Beyond the PAL/Kloss incident
I’M GLAD that Claude Lucas C. Despabiladeras expressed his disapproval of Philippine Airlines’ apology to international model Karlie Kloss (“No need for PAL to sound apologetic; it was tardy passenger’s fault” (Opinion, 6/20/16). It was a piece that I relished reading belatedly.
Unaware of Kloss’ existence prior to reading Despabiladeras’ letter, I searched her on Google and discovered that she is, well, Caucasian (American with Danish roots).
I was not quite shocked by her diva-like attitude, which had been exhibited in other ways before by many (in)famous people who think that the world revolves around them. Although I must state categorically that despite my “nonshock” of Kloss’ actions, I absolutely do not condone them. I also got rather irked myself over PAL’s apology and offer to refund her ticket.
But I would like to go beyond this PAL/Kloss incident. PAL’s kowtowing to this former “Victoria’s Secret Angel” is reflective of a trait of many (not all) Filipinos: the unreasonable, unnecessary and even embarrassing (yeah, I said it) obsequiousness to westerners, especially whites. I guess that having been colonized by the Americans, the notion that we are inferior to white people is still embedded in us.
As a Filipino immigrant in the United States, I have observed this tendency of many Filipinos to be obliging and accommodating to Americans to the point of brownnosing them. I’ve cringed at seeing up close many kababayan being overawed and overjoyed by the littlest things Americans say and do (even corny and contrived jokes), which is the same feeling I get whenever I notice Filipino restaurant staff (both in the Philippines and in the United States) showing more eagerness to serve white people, as they flash their wider and friendlier smiles. Not only that, there’s also that slight bow which makes them come across as if they feel so honored to be in the service of somebody with fairer skin.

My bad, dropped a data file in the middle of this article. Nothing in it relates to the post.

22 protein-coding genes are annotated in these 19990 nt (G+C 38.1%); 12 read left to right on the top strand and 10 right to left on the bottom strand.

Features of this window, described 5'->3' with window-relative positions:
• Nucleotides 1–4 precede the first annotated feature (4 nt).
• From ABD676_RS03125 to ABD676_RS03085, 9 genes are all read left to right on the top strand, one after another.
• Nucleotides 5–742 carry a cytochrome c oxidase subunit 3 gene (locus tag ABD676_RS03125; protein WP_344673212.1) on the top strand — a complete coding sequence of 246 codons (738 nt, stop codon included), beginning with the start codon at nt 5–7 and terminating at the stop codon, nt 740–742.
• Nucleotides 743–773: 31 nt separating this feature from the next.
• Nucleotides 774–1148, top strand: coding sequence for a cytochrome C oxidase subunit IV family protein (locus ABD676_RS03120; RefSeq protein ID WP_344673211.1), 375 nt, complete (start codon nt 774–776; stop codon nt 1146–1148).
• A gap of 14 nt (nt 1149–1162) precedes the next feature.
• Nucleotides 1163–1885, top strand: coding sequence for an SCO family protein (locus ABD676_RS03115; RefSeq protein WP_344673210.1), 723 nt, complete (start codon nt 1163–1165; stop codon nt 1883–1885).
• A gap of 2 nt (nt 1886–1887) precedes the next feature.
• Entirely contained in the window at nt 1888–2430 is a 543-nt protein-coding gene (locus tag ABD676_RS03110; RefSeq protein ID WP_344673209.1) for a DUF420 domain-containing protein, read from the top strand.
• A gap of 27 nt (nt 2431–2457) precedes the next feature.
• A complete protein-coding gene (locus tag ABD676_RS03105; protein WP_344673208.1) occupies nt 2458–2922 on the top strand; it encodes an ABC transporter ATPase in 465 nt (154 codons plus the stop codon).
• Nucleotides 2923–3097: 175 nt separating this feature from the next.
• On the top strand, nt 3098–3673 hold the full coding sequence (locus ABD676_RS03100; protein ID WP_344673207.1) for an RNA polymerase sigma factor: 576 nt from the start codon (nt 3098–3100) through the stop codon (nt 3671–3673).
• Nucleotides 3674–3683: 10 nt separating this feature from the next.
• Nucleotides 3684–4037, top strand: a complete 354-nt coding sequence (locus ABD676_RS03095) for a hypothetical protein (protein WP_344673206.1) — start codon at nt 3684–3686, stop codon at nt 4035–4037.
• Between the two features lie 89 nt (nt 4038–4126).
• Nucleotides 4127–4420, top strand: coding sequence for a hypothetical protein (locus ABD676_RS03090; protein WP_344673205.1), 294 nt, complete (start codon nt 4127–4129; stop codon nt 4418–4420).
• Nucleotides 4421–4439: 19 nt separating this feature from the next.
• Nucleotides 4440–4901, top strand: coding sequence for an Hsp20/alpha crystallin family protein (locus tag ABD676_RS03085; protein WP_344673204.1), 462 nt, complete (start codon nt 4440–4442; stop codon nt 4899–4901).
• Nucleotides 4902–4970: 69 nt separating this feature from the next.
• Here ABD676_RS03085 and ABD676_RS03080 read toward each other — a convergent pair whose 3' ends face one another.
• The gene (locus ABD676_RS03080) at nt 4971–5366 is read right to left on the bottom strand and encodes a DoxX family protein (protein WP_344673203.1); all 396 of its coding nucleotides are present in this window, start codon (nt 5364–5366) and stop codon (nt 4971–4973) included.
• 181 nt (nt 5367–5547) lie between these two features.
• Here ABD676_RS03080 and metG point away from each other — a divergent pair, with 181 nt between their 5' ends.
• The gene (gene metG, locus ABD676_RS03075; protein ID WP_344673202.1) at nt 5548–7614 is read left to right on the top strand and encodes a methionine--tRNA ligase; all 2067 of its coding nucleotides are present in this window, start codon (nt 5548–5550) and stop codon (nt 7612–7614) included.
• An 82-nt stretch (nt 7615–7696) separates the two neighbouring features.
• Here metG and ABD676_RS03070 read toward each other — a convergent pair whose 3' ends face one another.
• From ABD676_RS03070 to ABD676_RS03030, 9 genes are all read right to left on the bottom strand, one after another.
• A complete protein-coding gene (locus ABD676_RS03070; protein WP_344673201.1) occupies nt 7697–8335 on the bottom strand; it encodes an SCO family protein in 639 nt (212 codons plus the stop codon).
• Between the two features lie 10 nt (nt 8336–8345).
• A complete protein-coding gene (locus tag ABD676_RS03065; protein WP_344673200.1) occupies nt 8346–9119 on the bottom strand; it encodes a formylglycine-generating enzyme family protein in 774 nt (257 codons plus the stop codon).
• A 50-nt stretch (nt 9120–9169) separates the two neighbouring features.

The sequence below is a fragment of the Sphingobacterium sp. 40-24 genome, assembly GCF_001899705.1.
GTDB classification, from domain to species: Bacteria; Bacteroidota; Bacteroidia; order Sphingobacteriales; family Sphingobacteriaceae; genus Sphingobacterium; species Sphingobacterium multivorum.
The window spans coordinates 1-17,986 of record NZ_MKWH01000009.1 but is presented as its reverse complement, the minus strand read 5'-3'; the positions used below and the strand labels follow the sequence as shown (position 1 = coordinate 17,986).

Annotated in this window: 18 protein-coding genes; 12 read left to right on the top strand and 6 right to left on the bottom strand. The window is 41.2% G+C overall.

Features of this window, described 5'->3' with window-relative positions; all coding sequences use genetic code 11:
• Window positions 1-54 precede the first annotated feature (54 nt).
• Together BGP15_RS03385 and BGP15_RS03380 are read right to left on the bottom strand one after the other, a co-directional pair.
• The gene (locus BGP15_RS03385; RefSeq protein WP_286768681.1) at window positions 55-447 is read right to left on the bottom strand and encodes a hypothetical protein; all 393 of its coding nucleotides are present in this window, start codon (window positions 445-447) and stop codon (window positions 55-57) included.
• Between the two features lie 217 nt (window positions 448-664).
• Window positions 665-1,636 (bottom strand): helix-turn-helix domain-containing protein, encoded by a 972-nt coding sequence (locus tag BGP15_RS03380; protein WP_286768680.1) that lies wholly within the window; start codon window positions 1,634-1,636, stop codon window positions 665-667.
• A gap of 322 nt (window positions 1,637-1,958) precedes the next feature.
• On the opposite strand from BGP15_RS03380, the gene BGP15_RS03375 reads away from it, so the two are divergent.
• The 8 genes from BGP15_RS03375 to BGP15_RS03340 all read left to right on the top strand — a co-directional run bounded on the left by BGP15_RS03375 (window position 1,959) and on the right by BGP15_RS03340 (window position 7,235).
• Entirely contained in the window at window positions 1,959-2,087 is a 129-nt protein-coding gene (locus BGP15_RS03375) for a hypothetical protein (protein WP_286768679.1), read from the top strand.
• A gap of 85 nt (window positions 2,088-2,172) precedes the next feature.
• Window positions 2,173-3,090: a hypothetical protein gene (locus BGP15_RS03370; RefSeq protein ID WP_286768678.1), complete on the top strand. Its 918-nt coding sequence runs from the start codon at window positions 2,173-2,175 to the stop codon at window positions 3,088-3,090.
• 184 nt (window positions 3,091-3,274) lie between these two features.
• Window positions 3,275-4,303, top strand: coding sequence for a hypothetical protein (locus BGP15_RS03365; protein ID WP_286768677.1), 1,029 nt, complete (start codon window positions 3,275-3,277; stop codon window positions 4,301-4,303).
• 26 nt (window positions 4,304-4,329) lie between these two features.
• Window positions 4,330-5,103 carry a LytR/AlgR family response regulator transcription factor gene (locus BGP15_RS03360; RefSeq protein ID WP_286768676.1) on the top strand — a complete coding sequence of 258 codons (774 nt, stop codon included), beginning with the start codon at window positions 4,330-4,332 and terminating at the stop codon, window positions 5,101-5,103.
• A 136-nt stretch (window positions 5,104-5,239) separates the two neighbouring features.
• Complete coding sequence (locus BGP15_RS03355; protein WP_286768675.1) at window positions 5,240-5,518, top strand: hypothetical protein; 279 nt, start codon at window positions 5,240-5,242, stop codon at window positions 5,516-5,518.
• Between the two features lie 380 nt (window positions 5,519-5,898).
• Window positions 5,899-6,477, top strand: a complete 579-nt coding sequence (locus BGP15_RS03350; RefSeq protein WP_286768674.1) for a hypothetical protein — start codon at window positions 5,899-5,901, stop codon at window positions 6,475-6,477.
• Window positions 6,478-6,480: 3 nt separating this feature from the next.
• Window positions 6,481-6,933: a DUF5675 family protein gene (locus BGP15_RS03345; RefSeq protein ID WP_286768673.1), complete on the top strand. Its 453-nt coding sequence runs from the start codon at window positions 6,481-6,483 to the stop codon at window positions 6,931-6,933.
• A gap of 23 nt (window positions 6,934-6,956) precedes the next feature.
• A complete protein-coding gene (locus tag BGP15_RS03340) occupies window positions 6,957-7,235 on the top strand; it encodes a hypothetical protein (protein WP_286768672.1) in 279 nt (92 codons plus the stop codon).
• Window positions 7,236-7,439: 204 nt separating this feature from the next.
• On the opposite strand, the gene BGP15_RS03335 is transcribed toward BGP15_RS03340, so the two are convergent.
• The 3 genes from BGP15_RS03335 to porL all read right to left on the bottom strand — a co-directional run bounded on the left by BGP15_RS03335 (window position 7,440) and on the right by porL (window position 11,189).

What upsets me most about this is that this abundant goodwill and generosity for Caucasians disappear when Filipinos deal with each other. As if we are not deserving of positive treatment. This is sad, because rather than taking each other for granted, Filipinos have to be extra kind and supportive of each other, especially when based in other countries.
This is not to encourage Filipinos to be cold and stuck-up to people of other races, but to simply remind ourselves that, hey, the Filipino is just as good as any other nationality out there, whether his/her skin is white, black, yellow, green, blue, red, fuchsia, etc.
Let’s have a bit more dignity and pride as a people, and fairness and firmness in applying rules that are meant to be followed by everyone. No race deserves better treatment than others. We are all equal.
Sandra Bullock herself said in her 2010 Oscar Best Actress acceptance speech: “…there’s no race, no religion, no class system, no color, nothing, no sexual orientation that makes us better than anyone else. We are all deserving of love.”
—MARICE LYNN AREVALO, email@example.com
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